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M-P grad opens Pro Grow in Smokey Point
SMOKEY POINT — Those interested in starting their own indoor garden need not look too far for their supplies. Smokey Point’s Pro Grow is a new local business that supplies everything from lights to hydroponic systems needed for growing indoor plants and vegetables.
Pro Grow owners Robert Bayya and Alex Munday were neighbors while attending the University of Washington where Bayya studied business and Munday studied economics. They quickly learned that they shared a vision for owning a small business and decided to focus on indoor growing supplies.
“I am huge on sustainability,” said Bayya. “Right now, kids don’t know what real food is. If you ask them, they will say chicken nuggets, but to me that’s not food. Real food is grown, usually from the earth. I don’t know the last time I saw a star- or dinosaur-shaped chicken walking around. Our vision is to foster sustainability and help people with growing their own food and having their own garden.”
Bayya grew up with an agricultural background, which lends knowledge and experience to his business, and graduated from Marysville-Pilchuck High School in 2001.
“My grandfather raised cattle and we grew up on a farm,” he said.
Bayya is glad that the effort to grow your own food and buy local produce is taking off.
“I think the sustainability movement is very much alive,” he said. “Those were the first people who came around here to shop — organics growers and local farmers.”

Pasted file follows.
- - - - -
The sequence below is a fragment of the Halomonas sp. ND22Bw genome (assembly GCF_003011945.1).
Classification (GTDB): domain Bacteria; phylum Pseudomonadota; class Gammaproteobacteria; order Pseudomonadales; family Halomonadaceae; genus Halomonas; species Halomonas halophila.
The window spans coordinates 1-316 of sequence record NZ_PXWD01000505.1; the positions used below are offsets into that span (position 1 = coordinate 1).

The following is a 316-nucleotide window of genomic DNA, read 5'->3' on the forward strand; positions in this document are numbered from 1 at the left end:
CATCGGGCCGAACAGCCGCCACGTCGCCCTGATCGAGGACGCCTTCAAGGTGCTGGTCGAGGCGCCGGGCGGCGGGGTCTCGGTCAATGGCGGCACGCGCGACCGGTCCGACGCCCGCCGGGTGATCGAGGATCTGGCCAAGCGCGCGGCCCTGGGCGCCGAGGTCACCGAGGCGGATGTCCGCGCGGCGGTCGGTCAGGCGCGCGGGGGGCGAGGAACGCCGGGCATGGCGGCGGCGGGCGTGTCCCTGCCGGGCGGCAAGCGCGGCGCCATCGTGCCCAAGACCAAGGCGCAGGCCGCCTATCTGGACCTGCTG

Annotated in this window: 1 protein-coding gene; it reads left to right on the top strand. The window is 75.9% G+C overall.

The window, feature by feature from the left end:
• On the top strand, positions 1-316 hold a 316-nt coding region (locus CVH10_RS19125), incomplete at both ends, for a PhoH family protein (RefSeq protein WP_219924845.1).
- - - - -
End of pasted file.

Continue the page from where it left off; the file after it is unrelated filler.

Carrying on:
The most popular plants and vegetables grown indoors are tomatoes, lettuce, basil, mint and peppers. “I have a gentleman who has a huge orchid collection,” said Bayya. “Specialty flowers are huge here too.”
Pro Grow offers a variety of sale items, but also donates some of its profits back into the community.
“I try to establish relationships with the community and our neighbors,” said Bayya. “We have donated money to support the Arlington High School cheerleaders, as well as sponsored an AHS student who races go-karts. We also have an art gallery, and we sell paintings from local artist Stefani Buell.”
Bayya noted that he also invests in the education of his employees and has attended sustainability conventions around the state. He also offered a one-hour beginning hydroponics class for customers.
“It’s surprising, but a lot of farmers don’t know about the new technology,” he said. “There’s also this thought that an indoor hydroponics garden is expensive, but it’s not any more costly than a soil garden. Another myth is that you can’t grow organically indoors, but you can. We carry both organic and synthetic nutrients here at our shop.”
Pro Grow offers free consultations for customers interested in starting an indoor garden.
“Every environment is different,” said Bayya. “We are more than happy to sit down and help put rooms together.”
For more information call Pro Grow at 425-999-7441 or log on to www.facebook.com/progrownw.